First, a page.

First caveat: I LOVE a time travel story...as long as the characters travel mainly to the past. It is almost impossible to ruin a time travel story fo...moreFirst caveat: I LOVE a time travel story...as long as the characters travel mainly to the past. It is almost impossible to ruin a time travel story for me. I am far too obsessed with/interested in the past and the way the world used to look for my own good. I could literally spend days looking at old photographs and poring through 70 year old city directories. (And I DO, people. I honestly do. This is how I spend my five minutes of spare time each week.)
Second caveat: I really really enjoy Andrew Sean Greer. His quiet yet compelling manner of telling a little story about realish seeming people in different eras and milieus just grabs me. He seems to write down the thoughts that go through my head. But he does it in the manner of a gifted writer rather than in the random way that my own little internal stories and day dreams pass through my mind.
So when I learned about THIS book? I got very excited!
And I was not disappointed. Greta Wells lives three impossible lives. All of her lives are lived in the same New York building. In all of her lives she is surrounded by the same primary people: her lover/husband, Nathan; her Auntie Mame-ish Aunt Ruth; and her beloved twin brother, Felix. We first meet Greta and Felix in 1985. This is the height of the AIDS epidemic and the disease has hit Felix and his friends very hard. Felix makes a brief appearance in 1985 and then succumbs to his symptoms. His lover, Alan, is also close to Greta and also has AIDS. Meanwhile, Nathan, who has been with Greta for 10 years, meets another woman, embarks on an affair and eventually leaves Greta. Greta is deeply depressed about her year of acute loss and agrees to electroshock treatment. The treatments are administered once a week and they set her off on a cycle of time travel.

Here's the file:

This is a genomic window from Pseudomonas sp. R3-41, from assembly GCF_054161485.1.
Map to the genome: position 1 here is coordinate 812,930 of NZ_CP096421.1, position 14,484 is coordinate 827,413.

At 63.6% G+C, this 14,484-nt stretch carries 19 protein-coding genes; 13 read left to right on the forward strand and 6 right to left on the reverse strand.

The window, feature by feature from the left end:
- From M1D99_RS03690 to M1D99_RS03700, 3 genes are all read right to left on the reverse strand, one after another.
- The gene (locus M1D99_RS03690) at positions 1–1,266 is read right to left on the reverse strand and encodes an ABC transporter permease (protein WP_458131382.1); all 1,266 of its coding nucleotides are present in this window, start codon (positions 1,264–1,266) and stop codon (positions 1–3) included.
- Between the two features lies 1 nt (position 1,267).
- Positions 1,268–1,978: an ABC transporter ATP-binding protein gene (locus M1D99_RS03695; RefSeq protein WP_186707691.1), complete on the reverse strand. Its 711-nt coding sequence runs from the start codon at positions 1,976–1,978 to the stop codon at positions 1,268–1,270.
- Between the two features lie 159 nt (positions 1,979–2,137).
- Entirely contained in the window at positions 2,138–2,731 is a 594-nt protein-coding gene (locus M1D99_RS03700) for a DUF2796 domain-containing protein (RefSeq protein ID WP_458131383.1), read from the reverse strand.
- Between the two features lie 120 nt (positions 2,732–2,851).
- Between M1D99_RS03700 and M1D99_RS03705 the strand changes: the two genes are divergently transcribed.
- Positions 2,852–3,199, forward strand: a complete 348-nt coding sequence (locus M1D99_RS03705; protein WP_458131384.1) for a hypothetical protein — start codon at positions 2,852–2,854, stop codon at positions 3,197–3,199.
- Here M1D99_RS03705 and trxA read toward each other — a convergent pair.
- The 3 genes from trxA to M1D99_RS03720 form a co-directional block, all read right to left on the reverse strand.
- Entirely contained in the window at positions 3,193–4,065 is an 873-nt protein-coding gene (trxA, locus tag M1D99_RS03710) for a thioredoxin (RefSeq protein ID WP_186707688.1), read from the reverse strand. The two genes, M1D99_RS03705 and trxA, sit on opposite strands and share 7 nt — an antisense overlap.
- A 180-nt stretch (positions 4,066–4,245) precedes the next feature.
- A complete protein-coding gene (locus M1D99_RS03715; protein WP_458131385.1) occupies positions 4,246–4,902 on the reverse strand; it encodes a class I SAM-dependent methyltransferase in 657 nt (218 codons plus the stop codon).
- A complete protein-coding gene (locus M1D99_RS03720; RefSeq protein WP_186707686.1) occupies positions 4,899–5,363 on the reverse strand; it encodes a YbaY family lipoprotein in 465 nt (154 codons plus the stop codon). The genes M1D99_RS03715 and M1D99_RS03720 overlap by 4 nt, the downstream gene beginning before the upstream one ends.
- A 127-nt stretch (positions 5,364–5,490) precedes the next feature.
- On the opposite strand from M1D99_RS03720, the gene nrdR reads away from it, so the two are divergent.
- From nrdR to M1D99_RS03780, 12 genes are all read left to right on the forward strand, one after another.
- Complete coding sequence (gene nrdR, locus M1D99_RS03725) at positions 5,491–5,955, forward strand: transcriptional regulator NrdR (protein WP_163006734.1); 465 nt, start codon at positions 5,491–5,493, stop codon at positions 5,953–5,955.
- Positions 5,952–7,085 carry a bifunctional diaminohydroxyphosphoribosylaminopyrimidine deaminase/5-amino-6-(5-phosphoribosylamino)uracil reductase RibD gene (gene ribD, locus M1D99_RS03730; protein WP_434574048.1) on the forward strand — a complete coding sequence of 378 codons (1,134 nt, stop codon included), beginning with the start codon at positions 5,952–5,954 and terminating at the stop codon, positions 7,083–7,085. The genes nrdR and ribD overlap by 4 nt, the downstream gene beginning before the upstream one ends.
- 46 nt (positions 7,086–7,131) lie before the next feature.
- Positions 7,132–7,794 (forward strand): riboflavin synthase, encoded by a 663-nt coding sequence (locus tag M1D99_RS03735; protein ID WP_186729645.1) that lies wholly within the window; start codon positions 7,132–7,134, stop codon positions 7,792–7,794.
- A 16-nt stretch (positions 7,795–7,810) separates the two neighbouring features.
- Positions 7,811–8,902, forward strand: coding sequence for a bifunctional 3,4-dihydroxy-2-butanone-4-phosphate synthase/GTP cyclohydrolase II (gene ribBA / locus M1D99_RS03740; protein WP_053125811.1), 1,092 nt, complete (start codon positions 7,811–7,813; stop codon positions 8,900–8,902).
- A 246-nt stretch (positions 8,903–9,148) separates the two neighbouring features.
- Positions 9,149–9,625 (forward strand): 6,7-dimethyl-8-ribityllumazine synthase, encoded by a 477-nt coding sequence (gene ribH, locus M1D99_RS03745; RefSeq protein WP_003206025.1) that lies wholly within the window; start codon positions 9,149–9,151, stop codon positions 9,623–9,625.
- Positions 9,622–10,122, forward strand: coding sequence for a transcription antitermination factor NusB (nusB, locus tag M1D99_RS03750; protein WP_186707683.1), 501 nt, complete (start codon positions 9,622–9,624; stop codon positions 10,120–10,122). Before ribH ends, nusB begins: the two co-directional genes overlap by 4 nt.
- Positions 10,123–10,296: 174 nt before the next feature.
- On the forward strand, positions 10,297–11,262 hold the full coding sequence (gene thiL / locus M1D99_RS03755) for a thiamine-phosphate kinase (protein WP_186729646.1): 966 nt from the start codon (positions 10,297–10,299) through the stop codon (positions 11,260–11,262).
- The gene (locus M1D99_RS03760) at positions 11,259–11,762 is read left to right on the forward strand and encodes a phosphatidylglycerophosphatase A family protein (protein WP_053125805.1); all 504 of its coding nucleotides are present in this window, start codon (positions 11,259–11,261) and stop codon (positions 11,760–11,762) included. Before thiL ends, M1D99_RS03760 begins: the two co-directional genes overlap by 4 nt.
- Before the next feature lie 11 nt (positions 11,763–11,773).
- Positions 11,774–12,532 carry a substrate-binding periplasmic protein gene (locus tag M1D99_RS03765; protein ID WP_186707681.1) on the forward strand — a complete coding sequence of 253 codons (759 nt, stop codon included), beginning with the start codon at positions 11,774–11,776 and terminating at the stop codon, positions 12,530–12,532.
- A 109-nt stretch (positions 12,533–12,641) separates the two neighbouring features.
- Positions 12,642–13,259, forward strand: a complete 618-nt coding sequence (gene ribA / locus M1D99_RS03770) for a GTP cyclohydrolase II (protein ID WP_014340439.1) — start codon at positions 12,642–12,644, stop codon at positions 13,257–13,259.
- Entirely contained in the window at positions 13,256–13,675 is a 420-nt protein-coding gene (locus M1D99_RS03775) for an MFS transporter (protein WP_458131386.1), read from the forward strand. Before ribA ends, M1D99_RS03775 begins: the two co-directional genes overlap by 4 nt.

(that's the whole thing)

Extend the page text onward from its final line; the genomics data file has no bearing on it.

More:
(I know this probably sounds way too implausible...but it works if you enjoy time travel conceits.)
Greta emerges in two other time streams. In 1941 she is married to Nathan, but Ruth has been killed in a car accident. The 1942 Greta was responsible for this accident and is suffering from her own depression due to her guilt and grieving over the loss of Ruth. In 1941 Greta and Nathan have a son, also called Felix. Greta's twin, Felix, is alive in 1942. He is closeted and planning to marry a woman from a prominent family. Alan is Felix's friend and attorney but Greta is certain that both men would like to have something deeper together. The era, however, makes this difficult.
The third Greta lives in 1918. Felix is alive and also lives a closeted life because of his environment. It is much more dangerous to be identified as gay. She is married to Nathan in this time stream as well. As in 1941, Nathan is a military doctor. In 1941, Nathan is preparing for duty. 1918 Nathan is returning from war. 1918 Nathan has also betrayed his Greta with another woman, but they are still together. However, 1985 Greta learns that her WWI era counterpart has a lover of her own in this time stream -- a young man named Leo. This Greta is torn between her lover and her husband and it is causing her own emotional unbalance.